THE MISSION


TO TAKE THE FIRST PHOTOGRAPH OF ANy EARTH-LIKE PLANETs AROUND OUR CLOSEST SUN-LIKE STARS


MISSION CONCEPT

We are building a low-cost space telescope to directly image the habitable zone of the nearest star system, aCen A and B, with the goal of revealing the next potentially habitable planet beyond the Solar System. The telescope has the capability of recognizing “Earth-like” or larger planets displaying three key characteristics: 0.5 to 1.5 times of the size of Earth, orbiting within the habitable zone of the host star, and possessing an atmosphere that indicates liquid water can exist on the surface. Such an atmosphere is likely to make the planet blue, like the Earth, unless it is covered with clouds.

The chances of a potentially habitable planet existing in the habitable zone of aCen A and B could be up to 85%, based on results from the Kepler mission (5,000+ identified exoplanets), new exoplanet demographics (Burke et. al, 2015) and unique characteristics of an Earth-sized planet orbiting in the habitable zone of a binary star like aCen A and B. 

If such planets exist in the aCen A and B system, our mission will be the first to take a direct “pale blue dot” image of another “Earth,” and also to generate the most detailed image of an inner planetary system around any star other than the Sun. Such a discovery will profoundly impact space exploration policies, spur public interest in astronomy and science, and accelerate the search for habitable worlds in and beyond our galaxy.  

 

SCIENCE OBJECTIVE

Directly detect and characterize Earth-like planets in the aCen A&B system. 

 

SCIENCE IMPACT OF OUR MISSION

  • Confirm the possible existence of an Earth-like planet in the habitable zone of Alpha Centauri

  • Survey the high-priority target aCen A and B in preparation for future missions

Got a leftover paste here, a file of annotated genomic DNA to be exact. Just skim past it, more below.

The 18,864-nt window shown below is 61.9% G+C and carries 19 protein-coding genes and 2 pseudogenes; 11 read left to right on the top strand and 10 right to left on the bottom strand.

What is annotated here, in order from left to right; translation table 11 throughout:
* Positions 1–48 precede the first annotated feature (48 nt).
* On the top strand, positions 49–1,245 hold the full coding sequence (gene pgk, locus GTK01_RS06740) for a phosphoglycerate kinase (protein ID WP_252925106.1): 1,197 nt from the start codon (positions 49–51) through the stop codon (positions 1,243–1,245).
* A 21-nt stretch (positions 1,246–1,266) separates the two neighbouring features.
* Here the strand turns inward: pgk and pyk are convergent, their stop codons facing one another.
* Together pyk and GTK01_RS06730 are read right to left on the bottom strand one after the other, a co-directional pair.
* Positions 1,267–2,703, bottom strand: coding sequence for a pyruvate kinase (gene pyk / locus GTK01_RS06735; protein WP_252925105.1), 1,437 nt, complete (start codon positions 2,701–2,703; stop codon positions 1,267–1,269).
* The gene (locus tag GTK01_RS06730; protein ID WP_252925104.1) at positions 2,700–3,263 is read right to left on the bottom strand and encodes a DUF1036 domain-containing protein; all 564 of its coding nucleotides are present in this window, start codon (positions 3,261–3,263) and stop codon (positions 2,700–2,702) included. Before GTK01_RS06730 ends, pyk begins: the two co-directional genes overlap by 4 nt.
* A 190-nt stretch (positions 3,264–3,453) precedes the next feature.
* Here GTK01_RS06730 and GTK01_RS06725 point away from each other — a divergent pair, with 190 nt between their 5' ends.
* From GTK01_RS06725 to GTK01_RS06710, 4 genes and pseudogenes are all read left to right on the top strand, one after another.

• Explore the unique niche of longer-period planets currently not surveyed by Kepler or RV missions

  • Implement advance astrometry and coronography technology for LUVOIR and HABEX

 

THE TECHNOLOGY

Mission Centaur and partners will build a state-of-the-art exoplanet imaging space telescope whose key technologies are the PIAA Coronograph, a deformable mirror with compact electronics, Multi-Star Wavefront Control (MSWC), and Orbital Differential Imaging (ODI). Together they can efficiently suppress the light from the two stars (aCen A and B) separately, thus allowing the planet to be seen. Our team has extensive experience developing and testing these technologies. 

 

WHY ALPHA CENTAURI?

aCen offers a unique opportunity to be the first to directly image an Earth-like planet around the closest star. aCen is a unique in almost every respect:

  1. Unusual proximity: At 4.8 light years, aCen is the closest star system to us. It’s an unusually close distance, as the next Sun-like star located 2.5 times further away and is more representative of the distance to the closest Sun-like star for most of history. 
  2. Easy observation: Its proximity allows the observation of an Earth-like planet with a space telescope as small as 30cm (with a powerful coronagraph), while any other star requires telescopes of at least 1m in size.
  3. Fertile ground: Proxima Centauri, which is thought to be part of the same system, is known to have a potentially habitable planet.